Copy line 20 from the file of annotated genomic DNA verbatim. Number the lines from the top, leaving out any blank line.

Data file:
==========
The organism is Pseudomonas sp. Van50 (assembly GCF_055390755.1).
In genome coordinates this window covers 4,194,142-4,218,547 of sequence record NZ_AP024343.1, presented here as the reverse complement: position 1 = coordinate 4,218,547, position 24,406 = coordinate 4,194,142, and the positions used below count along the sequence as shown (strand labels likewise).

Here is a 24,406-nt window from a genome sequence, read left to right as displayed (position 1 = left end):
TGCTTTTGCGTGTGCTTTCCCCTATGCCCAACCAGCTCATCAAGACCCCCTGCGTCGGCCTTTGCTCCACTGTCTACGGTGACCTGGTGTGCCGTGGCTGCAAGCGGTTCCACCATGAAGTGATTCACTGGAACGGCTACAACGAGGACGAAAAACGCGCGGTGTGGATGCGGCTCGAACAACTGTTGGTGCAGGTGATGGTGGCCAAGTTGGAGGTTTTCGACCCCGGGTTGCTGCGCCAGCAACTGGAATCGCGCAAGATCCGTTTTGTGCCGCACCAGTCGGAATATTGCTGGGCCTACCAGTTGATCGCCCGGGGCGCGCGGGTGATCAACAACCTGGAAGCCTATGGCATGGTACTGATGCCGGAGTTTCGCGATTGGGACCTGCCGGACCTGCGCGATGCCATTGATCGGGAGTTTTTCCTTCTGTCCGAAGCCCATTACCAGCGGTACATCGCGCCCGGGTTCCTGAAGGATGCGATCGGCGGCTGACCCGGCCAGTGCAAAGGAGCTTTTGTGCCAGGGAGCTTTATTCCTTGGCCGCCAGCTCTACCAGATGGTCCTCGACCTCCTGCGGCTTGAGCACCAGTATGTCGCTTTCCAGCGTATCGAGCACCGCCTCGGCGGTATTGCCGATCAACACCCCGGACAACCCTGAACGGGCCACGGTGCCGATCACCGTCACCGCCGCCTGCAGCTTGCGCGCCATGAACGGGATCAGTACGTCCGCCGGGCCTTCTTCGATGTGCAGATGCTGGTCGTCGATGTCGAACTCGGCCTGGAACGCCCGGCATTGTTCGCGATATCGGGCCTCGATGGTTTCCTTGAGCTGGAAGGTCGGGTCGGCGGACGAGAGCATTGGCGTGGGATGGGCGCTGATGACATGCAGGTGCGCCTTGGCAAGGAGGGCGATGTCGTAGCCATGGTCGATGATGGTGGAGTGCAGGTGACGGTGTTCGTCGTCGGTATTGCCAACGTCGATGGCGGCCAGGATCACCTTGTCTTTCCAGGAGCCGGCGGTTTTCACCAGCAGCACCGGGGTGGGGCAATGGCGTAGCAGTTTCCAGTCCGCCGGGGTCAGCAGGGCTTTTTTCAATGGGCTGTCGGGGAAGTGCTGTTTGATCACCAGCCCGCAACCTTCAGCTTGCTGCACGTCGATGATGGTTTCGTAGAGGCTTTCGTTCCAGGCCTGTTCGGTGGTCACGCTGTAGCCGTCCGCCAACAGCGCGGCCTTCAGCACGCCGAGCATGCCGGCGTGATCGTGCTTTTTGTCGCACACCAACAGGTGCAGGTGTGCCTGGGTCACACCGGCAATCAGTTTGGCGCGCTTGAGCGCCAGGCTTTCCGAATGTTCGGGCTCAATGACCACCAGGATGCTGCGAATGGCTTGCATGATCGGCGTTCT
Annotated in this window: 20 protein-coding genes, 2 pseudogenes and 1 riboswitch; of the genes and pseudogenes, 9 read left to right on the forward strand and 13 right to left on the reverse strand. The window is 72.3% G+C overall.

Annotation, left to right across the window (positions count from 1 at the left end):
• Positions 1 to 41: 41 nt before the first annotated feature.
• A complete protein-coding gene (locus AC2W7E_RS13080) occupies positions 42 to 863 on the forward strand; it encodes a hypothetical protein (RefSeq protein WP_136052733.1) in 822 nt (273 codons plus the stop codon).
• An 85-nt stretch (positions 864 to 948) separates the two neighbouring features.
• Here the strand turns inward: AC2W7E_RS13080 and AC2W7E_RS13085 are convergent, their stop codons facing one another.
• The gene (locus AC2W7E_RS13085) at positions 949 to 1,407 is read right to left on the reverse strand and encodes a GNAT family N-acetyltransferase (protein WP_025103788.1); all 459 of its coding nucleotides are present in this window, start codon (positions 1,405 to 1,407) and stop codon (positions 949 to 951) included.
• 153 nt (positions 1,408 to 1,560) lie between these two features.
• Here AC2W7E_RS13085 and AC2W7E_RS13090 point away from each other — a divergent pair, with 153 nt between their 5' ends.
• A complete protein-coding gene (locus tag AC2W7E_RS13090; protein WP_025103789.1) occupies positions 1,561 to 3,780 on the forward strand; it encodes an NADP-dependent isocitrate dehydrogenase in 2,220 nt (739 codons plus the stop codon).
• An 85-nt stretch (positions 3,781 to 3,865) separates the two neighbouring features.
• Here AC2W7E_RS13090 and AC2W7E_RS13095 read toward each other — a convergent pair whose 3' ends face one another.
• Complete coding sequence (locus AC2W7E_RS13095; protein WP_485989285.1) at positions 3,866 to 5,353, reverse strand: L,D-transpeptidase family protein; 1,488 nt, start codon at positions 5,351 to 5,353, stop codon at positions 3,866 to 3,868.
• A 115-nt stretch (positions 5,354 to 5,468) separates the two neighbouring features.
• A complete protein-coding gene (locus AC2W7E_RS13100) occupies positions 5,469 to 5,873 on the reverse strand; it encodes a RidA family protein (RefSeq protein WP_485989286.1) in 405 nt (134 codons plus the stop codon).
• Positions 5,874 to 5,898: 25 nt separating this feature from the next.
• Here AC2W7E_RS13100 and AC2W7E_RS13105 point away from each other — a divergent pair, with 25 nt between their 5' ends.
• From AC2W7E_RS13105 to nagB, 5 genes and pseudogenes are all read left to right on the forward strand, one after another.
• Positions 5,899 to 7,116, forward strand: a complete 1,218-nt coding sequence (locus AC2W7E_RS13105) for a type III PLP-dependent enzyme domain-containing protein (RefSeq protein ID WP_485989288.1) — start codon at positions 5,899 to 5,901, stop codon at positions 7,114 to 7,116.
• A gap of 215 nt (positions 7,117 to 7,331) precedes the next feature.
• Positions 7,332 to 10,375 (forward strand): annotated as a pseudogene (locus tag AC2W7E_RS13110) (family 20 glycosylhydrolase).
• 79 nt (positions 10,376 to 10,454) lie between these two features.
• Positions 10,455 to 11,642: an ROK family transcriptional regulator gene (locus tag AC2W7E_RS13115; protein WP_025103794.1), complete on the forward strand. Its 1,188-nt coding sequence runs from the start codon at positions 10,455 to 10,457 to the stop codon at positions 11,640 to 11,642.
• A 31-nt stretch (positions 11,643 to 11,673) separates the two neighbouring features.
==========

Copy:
• Positions 5,874 to 5,898: 25 nt separating this feature from the next.